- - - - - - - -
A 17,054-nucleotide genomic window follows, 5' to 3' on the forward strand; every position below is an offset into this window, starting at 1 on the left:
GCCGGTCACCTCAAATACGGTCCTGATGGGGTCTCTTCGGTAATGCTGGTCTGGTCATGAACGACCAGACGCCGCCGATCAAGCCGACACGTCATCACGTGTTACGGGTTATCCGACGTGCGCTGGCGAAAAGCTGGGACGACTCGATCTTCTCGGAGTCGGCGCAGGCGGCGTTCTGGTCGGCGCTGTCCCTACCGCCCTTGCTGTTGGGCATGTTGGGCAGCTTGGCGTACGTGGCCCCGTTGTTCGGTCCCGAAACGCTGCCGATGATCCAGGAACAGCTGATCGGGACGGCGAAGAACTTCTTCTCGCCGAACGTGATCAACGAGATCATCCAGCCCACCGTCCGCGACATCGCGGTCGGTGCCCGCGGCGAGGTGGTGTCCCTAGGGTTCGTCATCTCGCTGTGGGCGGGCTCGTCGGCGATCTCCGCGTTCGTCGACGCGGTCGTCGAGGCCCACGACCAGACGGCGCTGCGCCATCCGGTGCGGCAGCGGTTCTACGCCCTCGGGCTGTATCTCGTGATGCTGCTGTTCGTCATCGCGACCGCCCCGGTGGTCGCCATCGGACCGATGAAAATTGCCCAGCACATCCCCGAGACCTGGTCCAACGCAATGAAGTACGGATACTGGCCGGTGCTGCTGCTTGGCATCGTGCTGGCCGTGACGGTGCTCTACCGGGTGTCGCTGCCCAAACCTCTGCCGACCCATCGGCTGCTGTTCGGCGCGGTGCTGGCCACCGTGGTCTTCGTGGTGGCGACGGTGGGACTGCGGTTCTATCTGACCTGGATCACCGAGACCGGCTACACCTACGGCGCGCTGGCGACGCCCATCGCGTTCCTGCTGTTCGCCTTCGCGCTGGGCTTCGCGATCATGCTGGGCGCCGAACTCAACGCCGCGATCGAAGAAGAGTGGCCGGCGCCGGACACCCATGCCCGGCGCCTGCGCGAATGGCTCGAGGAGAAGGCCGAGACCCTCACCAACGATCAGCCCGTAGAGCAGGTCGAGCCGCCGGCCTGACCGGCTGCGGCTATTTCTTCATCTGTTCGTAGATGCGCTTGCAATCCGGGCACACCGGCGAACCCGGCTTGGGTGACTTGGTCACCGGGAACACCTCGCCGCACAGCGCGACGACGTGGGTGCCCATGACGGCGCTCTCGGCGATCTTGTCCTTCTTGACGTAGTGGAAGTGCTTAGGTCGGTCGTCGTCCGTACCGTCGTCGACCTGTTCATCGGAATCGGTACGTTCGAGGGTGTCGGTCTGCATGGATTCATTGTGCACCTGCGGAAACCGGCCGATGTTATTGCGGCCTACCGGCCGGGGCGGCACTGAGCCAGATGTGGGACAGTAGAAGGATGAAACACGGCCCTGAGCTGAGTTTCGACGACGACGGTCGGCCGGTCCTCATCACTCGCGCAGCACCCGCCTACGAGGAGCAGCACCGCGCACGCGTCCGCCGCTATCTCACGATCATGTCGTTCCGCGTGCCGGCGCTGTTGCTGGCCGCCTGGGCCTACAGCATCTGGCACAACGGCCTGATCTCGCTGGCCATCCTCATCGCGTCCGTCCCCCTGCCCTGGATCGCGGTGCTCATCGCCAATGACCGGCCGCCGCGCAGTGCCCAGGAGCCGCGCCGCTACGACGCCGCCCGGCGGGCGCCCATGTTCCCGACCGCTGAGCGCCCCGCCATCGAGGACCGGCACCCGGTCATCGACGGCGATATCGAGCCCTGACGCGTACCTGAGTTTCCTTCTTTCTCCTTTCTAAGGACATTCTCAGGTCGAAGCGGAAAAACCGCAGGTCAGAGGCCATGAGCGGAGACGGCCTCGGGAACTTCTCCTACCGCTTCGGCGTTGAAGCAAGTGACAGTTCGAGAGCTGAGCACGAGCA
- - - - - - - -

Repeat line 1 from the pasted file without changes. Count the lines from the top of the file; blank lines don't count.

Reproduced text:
A 17,054-nucleotide genomic window follows, 5' to 3' on the forward strand; every position below is an offset into this window, starting at 1 on the left: